The ICLRD’s strategic goals are:

  • To promote research activities jointly with academic partners to document successful programmes and best practices that promote inter-regional co-operation, sustainable spatial planning and economic and social development
  • To develop capacity building programmes for public officials, civic leaders, non-governmental and other practitioners involved in local, regional and national development.
  • To assist local governments and communities in translating policy into ‘on-the-ground’ action.

The ICLRD is focused on building the capacity of regional and local authorities, development agencies, border networks and community and voluntary organizations to manage spatial planning on the island of Ireland as a whole. The Centre plays a proactive role in peace and reconciliation on the island by facilitating analysis and capacity building in the areas of co-ordinated spatial planning and social and economic development at local, regional and national levels. Stimulating economic growth and improving the living conditions of the respective populations in order to alleviate and prevent social conflict is at the heart of the Centre’s mission. Through its research and professional education programs, the ICLRD works with policy makers and local leaders to improve the environments in which people in Ireland, North and South, live and work – with particular emphasis placed on the needs of marginalized and divided communities. It combines the promotion of regional planning and development as a tool for competitiveness and local planning and development as a way to remedy the continuing problems of social disadvantage.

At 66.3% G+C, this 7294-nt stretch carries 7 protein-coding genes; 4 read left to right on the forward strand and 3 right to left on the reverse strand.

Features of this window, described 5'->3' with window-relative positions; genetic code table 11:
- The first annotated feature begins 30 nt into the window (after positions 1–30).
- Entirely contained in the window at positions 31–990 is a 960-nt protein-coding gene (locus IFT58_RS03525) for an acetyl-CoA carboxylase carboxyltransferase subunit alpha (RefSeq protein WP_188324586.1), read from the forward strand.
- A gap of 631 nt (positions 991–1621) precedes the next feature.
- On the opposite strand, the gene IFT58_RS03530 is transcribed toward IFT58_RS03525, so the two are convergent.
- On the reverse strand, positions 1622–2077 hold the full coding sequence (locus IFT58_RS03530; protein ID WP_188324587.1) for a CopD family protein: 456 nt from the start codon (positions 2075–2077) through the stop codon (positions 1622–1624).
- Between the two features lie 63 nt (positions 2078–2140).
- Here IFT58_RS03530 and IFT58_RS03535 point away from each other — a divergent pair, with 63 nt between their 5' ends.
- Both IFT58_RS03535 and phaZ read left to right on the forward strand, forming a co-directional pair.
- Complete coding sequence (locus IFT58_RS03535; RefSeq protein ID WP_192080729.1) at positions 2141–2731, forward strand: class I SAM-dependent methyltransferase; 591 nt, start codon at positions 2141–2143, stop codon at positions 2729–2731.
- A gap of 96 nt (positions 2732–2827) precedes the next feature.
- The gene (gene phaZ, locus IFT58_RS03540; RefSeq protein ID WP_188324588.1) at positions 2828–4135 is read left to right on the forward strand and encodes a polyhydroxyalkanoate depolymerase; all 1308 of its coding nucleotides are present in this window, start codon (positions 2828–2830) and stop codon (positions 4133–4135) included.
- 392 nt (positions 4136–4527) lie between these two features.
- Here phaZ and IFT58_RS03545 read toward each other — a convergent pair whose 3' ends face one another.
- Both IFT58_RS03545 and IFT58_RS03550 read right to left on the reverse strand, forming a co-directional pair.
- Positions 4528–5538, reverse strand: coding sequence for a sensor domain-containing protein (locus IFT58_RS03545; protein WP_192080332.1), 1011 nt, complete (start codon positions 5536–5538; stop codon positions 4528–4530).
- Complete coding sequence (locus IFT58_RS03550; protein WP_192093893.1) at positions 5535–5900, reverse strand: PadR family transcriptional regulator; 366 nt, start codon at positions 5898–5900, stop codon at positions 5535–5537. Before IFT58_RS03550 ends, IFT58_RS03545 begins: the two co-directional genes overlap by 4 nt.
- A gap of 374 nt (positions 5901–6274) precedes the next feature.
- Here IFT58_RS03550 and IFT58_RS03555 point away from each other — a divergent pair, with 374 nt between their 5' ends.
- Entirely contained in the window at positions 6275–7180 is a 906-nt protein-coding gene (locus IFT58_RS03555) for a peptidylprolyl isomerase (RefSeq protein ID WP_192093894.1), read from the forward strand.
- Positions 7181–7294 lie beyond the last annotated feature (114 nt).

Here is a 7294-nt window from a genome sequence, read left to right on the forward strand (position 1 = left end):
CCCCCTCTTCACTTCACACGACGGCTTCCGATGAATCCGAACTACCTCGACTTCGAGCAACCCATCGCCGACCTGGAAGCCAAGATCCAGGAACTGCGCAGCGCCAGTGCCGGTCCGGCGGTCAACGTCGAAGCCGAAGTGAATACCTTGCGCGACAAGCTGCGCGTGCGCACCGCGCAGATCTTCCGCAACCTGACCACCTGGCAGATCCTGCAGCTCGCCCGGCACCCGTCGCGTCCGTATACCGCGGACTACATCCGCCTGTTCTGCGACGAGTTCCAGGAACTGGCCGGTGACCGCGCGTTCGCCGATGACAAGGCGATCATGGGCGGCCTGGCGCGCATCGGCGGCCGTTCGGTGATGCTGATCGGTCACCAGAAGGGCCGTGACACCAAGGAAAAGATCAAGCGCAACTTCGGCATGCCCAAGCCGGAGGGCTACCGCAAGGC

The ICLRD creates something new and unique by bringing together a partnership of planning, housing, health, economics and property experts from NUI Maynooth, the University of Ulster, the Athlone Institute of Technology, the Centre for Cross Border Studies and the Institute for International Urban Development, dedicated to tackling the challenges facing Ireland, North and South. It provides a model for others to follow: a prestigious cross-jurisdictional research and development Centre that draws upon the intellectual capital of third-level institutions and research centres at home and abroad to deal with key social, economic and environmental issues facing Ireland – and countries in Europe and further afield that want to learn from Ireland.